How close is a coronavirus vaccine? Clive Bull asks an expert

20 April 2020, 10:57

How close is a coronavirus vaccine? Clive Bull speaks to an expert

By Adrian Sherling

There are 15 separate projects to create a coronavirus vaccine going on at the moment. This expert in vaccines explains when we could expect one and what it will mean.

Andrew Preston is a Reader at the University of Bath whose research focuses on bacterial pathogens and making vaccines.

He told Clive Bull that we can't wait for a vaccine to be ready to end the coronavirus lockdown.

He said: "I don't think we can wait until mass vaccination is rolled out, as that will be towards the end of this year or quite possibly into next year.

"A complete lockdown cannot be maintained until then."

Work on a vaccine for coronavirus is being done around the world
Work on a vaccine for coronavirus is being done around the world. Picture: PA

So what does the rollout of a vaccine depend on?

Mr Preston said: "To a degree, luck.

"We now have so many simultaneous but separate vaccine projects underway. I don't think that's ever happened before to the scale. There are probably 15 vaccination projects going on across the globe.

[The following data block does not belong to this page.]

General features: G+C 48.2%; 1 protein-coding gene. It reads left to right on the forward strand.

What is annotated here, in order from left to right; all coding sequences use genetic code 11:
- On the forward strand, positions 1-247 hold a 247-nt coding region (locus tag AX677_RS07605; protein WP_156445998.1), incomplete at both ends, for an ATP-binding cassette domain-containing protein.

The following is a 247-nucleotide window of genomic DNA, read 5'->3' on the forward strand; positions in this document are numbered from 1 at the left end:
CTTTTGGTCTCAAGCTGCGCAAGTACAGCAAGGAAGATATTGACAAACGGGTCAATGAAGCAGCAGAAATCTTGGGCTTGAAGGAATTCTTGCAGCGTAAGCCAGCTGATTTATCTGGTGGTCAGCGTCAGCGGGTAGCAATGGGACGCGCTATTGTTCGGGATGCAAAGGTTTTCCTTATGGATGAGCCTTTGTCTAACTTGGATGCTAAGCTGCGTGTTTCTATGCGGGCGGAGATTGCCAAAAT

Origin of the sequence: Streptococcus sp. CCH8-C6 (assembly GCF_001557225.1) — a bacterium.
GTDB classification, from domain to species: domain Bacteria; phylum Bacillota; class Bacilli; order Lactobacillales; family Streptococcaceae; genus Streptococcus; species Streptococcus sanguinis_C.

"The more projects you have, the greater the chance that one of them will reach the end goal of a successful and applicable vaccine.

"I've heard several estimates saying a vaccine could be ready as early as autumn, but that will only be small amounts - not enough for everybody - and that's only if everything goes right.

"There's so much determination that I am confident we will get a successful vaccination at some point. It's just a question of whether it's late this year or the middle of next year."

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How will a coronavirus vaccine work?

Mr Preston explains: "You need to induce an immune response to the pathogen - in this case Covid. If you can get antibodies produced very soon after the virus enters the body, it will stop the virus from being able to infect us.

"A vaccine delivers that bit of the virus - or a mimic of it - and stimulating the immune system. The first time your body encounters a virus, your immune system takes a while to get going.

"The second time it encounters it, it's a much stronger and much faster response. That's the idea of vaccines."